jurors for cause, failure to interview alibi witnesses and
present an alibi defense and failure to present expert
testimony at trial prejudiced Petitioner.
VII. Lack of due diligence by the prosecutor in producing eye
witness prejudiced Petitioner.
VIII. Failure to provide constitutionally effective
representation on appeal.
filed an answer to the petition arguing that certain of the
claims are procedurally defaulted and that all are meritless.
Petitioner filed a reply brief.
Standard of Review
of this case is governed by the Antiterrorism and Effective
Death Penalty Act of 1996 (“AEDPA”). Under the
AEDPA, a state prisoner is entitled to a writ of habeas
corpus only if he can show that the state court's
adjudication of his claims -
(1) resulted in a decision that was contrary to, or involved
an unreasonable application of, clearly established Federal
law, as determined by the Supreme Court of the United States;
(2) resulted in a decision that was based on an unreasonable
determination of the facts in light of the evidence presented
in the State court proceeding.
28 U.S.C. § 2254(d).
decision of a state court is “contrary to”
clearly established federal law if the state court arrives at
a conclusion opposite to that reached by the Supreme Court on
a question of law or if the state court decides a case
differently than the Supreme Court has on a set of materially
indistinguishable facts. Williams v. Taylor, 529
U.S. 362, 405 (2000). An “unreasonable
application” occurs when “a state court decision
unreasonably applies the law of [the Supreme Court] to the
facts of a prisoner's case.” Id. at 408.
“[A] federal habeas court may not issue the writ simply
because that court concludes in its independent judgment that
the relevant state-court decision applied clearly established
federal law erroneously or incorrectly.” Id.
Supreme Court has explained that “[a] federal
court's collateral review of a state-court decision must
be consistent with the respect due state courts in our
federal system.” Miller-El v. Cockrell, 537
U.S. 322, 340 (2003). The “AEDPA thus imposes a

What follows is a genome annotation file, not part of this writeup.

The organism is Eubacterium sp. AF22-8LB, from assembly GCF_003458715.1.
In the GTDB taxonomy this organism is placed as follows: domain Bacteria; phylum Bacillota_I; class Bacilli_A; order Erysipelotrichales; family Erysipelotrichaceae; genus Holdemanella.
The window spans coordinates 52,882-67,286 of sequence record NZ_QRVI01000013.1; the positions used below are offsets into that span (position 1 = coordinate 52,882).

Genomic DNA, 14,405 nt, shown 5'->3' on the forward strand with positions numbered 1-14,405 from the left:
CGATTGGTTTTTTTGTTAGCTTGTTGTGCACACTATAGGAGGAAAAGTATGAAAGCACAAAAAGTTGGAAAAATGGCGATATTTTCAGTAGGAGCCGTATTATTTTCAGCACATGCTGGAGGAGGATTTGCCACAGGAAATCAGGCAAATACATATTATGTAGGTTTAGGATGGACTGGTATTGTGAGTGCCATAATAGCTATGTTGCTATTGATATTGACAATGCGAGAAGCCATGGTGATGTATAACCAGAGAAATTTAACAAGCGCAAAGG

‘highly deferential standard for evaluating state-court
rulings, ' and ‘demands that state-court decisions
be given the benefit of the doubt.'” Renico v.
Lett, 559 U.S. 766, 773 (2010) (quoting Lindh v.
Murphy, 521 U.S. 320, 333 n. 7 (1997); Woodford v.
Visciotti, 537 U.S. 19, 24 (2002) (per curiam)).
“[A] state court's determination that a claim lacks
merit precludes federal habeas relief so long as
‘fairminded jurists could disagree' on the
correctness of the state court's decision.”
Harrington v. Richter, 562 U.S. 86, 101 (2011). The
Supreme Court has emphasized “that even a strong case
for relief does not mean the state court's contrary
conclusion was unreasonable.” Id. at 102.
Furthermore, pursuant to § 2254(d), “a habeas
court must determine what arguments or theories supported or
... could have supported, the state court's decision; and
then it must ask whether it is possible fairminded jurists
could disagree that those arguments or theories are
inconsistent with the holding in a prior decision of th[e
Supreme] Court.” Id.
28 U.S.C. § 2254(d), as amended by the AEDPA, does not
completely bar federal courts from relitigating claims that
have previously been rejected in the state courts, it
preserves the authority for a federal court to grant habeas
relief only “in cases where there is no possibility
fairminded jurists could disagree that the state court's
decision conflicts with” Supreme Court precedent.
Id. Indeed, “Section 2254(d) reflects the view
that habeas corpus is a ‘guard against extreme
malfunctions in the state criminal justice systems, ' not
a substitute for ordinary error correction through
appeal.” Id. (quoting Jackson v.
Virginia, 443 U.S. 307, 332 n. 5 (1979)) (Stevens, J.,
concurring)). Therefore, in order to obtain habeas relief in
federal court, a state prisoner is required to show that the
state court's rejection of his claim “was so
lacking in justification that there was an error well
understood and comprehended in existing law beyond any
possibility for fairminded disagreement.” Id.
at 103, 131 S.Ct. at 786-87.
a state court's factual determinations are entitled to a
presumption of correctness on federal habeas review. See 28
U.S.C. § 2254(e)(1). A petitioner may rebut this
presumption with clear and convincing evidence. See
Warren v. Smith, 161 F.3d 358, 360-61 (6th Cir. 1998).
Moreover, habeas review is “limited to the ...